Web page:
RICHMOND (CBS SF) — The air quality in western Contra Costa County was determined safe after test results for 23 petroleum-related pollutants were analyzed Tuesday after a fire at a Chevron refinery in Richmond on Monday night, according to the Bay Area Air Quality Management District.
The air quality has been tested and determined not to be a significant health concern, with potentially toxic pollutants found to be well under levels that could impact sensitive populations, the air district said in a statement.
Air samples were taken by health services officials Tuesday morning and tested for a group of 23 compounds identified by the state of California to be Toxic Air Contaminants. The Bay Area Air Quality Management District tested pollutants which are organic compounds typically found in petroleum products and also conducted additional analysis to identify and estimate concentrations of any other pollutants that might show up in significant amounts in the aftermath of the petroleum fire, according to the Bay Area Air Quality Management District.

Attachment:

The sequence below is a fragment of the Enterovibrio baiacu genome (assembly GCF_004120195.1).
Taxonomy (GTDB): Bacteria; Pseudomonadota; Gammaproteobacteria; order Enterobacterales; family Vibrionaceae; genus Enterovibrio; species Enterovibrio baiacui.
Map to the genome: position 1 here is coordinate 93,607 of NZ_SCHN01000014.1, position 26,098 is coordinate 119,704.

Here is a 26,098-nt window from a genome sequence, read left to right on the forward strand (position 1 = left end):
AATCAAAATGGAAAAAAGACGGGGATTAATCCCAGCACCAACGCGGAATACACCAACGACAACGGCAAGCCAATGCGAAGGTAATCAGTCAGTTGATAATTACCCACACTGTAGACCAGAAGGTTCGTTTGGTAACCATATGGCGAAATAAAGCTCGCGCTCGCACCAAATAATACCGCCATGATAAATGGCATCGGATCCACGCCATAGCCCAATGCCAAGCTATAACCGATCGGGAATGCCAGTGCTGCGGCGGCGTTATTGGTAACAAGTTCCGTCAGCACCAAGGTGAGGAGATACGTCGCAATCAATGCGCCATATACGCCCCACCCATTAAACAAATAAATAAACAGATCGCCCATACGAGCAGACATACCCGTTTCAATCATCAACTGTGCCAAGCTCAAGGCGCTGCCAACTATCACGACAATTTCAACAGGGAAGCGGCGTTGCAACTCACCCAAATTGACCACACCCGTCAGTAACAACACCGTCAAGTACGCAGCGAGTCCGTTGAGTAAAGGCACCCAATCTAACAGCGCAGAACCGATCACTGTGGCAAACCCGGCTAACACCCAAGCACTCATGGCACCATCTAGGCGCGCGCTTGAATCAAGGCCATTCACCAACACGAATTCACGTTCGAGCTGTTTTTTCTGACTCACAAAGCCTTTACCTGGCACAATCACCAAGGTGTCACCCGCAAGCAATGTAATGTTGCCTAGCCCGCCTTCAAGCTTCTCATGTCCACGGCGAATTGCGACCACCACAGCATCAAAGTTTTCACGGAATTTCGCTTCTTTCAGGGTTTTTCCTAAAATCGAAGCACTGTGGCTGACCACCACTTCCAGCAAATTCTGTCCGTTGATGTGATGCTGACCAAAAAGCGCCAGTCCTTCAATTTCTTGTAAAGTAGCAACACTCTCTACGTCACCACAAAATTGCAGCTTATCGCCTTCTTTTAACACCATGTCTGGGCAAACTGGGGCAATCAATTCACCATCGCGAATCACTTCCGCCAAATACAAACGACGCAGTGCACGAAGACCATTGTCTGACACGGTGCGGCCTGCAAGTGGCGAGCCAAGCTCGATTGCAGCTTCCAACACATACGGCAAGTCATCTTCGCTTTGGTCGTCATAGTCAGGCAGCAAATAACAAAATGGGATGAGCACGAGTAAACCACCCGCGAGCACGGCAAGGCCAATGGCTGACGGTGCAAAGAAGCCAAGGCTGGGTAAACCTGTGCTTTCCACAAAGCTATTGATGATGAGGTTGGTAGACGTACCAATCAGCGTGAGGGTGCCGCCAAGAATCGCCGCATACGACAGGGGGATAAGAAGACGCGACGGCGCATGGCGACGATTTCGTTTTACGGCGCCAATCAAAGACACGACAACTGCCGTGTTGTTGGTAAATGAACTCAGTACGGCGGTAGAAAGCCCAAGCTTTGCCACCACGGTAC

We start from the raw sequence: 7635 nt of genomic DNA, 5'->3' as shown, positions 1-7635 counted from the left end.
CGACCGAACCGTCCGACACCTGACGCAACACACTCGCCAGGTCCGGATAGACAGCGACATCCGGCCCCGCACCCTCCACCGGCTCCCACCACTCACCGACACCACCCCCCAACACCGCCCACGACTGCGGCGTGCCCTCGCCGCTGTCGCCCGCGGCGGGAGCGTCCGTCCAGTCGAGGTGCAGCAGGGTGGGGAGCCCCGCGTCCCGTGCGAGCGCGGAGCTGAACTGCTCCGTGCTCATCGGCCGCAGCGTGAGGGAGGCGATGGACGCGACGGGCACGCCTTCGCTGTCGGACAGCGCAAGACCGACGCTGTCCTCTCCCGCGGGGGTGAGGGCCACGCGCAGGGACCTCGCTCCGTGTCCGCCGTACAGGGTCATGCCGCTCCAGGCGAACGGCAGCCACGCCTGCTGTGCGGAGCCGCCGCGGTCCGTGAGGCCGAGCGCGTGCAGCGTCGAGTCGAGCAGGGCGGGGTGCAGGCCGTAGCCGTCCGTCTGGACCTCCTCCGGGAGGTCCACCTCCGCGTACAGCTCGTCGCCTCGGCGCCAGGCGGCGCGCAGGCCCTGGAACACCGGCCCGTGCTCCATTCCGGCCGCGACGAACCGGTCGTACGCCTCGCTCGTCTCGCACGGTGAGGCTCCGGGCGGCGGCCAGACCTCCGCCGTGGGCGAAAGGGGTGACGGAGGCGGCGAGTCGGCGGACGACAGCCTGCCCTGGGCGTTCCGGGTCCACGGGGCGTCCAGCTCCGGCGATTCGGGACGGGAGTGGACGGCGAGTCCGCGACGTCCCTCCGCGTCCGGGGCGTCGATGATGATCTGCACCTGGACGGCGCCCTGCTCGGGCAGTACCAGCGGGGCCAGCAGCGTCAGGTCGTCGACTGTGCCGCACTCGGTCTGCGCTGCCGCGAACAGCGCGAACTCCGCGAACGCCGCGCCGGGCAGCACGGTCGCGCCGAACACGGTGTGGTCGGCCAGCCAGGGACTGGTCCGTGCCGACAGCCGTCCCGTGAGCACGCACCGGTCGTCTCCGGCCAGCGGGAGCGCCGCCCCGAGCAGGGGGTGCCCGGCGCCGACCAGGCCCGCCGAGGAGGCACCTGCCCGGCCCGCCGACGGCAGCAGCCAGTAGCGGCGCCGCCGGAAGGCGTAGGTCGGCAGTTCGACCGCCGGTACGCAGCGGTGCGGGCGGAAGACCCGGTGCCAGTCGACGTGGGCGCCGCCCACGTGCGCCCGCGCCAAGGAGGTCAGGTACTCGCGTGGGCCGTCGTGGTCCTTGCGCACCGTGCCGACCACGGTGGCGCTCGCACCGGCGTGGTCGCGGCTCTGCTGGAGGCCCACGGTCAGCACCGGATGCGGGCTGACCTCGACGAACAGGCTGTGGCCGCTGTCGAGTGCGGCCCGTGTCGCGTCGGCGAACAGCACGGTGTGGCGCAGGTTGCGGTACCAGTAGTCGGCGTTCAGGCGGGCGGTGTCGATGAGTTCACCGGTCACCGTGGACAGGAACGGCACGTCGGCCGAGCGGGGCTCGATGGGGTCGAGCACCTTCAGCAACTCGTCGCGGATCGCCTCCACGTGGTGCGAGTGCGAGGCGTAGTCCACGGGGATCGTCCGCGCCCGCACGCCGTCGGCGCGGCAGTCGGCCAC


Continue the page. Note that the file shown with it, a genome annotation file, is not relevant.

The air district inspectors collected samples of the air and tested them in the district’s lab. Inspectors announced Tuesday afternoon that pollution levels were found to be well below the federal health standards.
The Contra Costa County Health Services tests which track hydrogen sulfate and volatile organic compounds both came up negative, said a health services spokeswoman.
The three-alarm fire broke out at 4 Crude Unit at about 6:30 p.m. and was burning strong before it was contained just before 11 p.m.
More than 500 people – more than 300 at Doctors Medical Center in San Pablo and 200-plus at Kaiser Permanente in Richmond – were treated for respiratory issues.
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